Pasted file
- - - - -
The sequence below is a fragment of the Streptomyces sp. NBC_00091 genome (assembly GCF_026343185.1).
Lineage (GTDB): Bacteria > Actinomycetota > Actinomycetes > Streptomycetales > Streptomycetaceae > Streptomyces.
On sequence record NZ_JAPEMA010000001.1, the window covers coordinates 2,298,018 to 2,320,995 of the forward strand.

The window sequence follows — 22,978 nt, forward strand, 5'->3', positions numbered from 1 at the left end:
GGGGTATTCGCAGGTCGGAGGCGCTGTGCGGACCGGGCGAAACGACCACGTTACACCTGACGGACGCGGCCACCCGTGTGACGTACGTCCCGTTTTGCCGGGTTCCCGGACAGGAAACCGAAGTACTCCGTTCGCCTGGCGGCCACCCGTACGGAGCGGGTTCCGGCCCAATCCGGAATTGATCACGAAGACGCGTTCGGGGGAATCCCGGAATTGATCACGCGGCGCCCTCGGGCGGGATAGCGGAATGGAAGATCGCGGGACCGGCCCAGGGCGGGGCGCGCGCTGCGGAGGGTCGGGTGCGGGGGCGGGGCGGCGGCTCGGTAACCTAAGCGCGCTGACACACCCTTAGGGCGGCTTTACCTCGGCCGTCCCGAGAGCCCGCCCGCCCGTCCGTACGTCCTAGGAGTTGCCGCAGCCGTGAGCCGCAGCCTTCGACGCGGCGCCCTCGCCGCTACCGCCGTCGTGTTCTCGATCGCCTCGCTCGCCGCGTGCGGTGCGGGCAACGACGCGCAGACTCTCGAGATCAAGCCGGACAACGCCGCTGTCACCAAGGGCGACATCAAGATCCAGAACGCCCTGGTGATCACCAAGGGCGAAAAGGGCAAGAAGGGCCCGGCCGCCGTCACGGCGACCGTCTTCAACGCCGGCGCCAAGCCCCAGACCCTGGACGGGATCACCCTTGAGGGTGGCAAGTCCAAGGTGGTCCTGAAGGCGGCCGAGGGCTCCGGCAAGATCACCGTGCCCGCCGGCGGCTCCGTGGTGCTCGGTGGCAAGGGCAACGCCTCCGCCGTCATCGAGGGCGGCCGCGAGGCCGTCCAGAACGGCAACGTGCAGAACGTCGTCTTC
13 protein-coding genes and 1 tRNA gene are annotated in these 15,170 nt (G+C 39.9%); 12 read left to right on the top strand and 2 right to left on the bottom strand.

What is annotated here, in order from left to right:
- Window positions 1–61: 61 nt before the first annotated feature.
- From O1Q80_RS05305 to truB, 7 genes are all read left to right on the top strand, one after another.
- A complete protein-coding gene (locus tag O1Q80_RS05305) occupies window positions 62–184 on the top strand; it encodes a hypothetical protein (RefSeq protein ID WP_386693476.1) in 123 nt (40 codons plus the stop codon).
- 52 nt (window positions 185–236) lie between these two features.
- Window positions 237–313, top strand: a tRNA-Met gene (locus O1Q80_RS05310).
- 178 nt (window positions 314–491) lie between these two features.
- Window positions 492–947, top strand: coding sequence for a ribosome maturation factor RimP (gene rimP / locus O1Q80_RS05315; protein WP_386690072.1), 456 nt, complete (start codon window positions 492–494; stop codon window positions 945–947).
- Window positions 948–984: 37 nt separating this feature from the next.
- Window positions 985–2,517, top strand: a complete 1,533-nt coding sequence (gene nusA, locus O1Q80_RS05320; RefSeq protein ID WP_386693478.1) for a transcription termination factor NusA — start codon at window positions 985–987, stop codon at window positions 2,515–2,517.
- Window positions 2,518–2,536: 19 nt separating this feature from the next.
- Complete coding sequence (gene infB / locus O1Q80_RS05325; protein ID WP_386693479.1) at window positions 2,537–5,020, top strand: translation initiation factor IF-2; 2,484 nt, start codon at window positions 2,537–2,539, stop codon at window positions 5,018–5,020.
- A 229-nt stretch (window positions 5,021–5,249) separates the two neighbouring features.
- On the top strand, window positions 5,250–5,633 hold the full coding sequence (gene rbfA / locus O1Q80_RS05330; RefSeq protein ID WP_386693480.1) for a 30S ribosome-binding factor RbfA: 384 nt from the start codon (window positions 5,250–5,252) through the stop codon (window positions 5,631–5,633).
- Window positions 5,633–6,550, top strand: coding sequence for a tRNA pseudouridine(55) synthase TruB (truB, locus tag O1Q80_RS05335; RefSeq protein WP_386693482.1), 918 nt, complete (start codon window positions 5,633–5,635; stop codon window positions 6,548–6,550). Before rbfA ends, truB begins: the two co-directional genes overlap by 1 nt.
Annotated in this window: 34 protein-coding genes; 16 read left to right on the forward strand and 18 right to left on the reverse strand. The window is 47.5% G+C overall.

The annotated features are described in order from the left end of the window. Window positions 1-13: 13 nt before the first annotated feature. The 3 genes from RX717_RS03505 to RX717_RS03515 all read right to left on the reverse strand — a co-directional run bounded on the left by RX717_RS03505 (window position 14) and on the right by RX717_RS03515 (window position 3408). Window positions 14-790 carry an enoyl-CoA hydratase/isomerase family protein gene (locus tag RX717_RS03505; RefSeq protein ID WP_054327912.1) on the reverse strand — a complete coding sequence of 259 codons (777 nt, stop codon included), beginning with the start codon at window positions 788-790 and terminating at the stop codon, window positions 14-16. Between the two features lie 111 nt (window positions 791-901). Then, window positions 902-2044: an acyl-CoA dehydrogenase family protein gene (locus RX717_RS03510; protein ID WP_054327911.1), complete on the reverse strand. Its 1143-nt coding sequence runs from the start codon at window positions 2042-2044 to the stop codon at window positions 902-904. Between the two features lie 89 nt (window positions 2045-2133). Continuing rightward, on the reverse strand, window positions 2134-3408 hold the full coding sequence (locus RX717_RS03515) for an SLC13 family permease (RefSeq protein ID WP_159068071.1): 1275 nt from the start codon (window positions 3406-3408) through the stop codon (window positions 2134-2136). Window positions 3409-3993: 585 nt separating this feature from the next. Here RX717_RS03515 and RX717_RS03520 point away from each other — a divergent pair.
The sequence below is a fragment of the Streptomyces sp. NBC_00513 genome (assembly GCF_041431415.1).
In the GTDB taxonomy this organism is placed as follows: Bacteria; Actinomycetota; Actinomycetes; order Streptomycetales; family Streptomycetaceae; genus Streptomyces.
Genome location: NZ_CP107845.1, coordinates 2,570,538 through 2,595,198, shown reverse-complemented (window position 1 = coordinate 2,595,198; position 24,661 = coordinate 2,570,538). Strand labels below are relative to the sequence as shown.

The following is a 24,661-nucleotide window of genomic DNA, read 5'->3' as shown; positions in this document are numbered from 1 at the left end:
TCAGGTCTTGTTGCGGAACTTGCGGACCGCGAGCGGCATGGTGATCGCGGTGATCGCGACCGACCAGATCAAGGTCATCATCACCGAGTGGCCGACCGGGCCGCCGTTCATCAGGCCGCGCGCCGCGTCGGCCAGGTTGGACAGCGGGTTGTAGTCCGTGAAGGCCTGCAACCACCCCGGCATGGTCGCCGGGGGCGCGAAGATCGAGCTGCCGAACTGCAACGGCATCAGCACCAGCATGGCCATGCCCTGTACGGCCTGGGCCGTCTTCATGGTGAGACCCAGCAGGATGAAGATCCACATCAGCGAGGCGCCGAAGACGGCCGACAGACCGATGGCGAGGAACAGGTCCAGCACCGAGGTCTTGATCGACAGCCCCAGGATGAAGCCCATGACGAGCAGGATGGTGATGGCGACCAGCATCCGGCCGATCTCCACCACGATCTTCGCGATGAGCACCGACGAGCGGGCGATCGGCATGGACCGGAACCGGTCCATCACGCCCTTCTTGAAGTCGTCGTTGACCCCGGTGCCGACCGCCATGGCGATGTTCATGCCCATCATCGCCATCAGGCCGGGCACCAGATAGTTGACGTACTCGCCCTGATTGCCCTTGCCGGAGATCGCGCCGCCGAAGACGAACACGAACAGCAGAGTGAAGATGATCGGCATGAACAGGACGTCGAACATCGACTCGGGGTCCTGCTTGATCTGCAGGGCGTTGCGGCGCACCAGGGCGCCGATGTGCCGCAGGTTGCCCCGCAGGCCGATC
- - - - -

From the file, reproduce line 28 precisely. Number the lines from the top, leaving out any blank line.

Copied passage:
TCAGGTCTTGTTGCGGAACTTGCGGACCGCGAGCGGCATGGTGATCGCGGTGATCGCGACCGACCAGATCAAGGTCATCATCACCGAGTGGCCGACCGGGCCGCCGTTCATCAGGCCGCGCGCCGCGTCGGCCAGGTTGGACAGCGGGTTGTAGTCCGTGAAGGCCTGCAACCACCCCGGCATGGTCGCCGGGGGCGCGAAGATCGAGCTGCCGAACTGCAACGGCATCAGCACCAGCATGGCCATGCCCTGTACGGCCTGGGCCGTCTTCATGGTGAGACCCAGCAGGATGAAGATCCACATCAGCGAGGCGCCGAAGACGGCCGACAGACCGATGGCGAGGAACAGGTCCAGCACCGAGGTCTTGATCGACAGCCCCAGGATGAAGCCCATGACGAGCAGGATGGTGATGGCGACCAGCATCCGGCCGATCTCCACCACGATCTTCGCGATGAGCACCGACGAGCGGGCGATCGGCATGGACCGGAACCGGTCCATCACGCCCTTCTTGAAGTCGTCGTTGACCCCGGTGCCGACCGCCATGGCGATGTTCATGCCCATCATCGCCATCAGGCCGGGCACCAGATAGTTGACGTACTCGCCCTGATTGCCCTTGCCGGAGATCGCGCCGCCGAAGACGAACACGAACAGCAGAGTGAAGATGATCGGCATGAACAGGACGTCGAACATCGACTCGGGGTCCTGCTTGATCTGCAGGGCGTTGCGGCGCACCAGGGCGCCGATGTGCCGCAGGTTGCCCCGCAGGCCGATC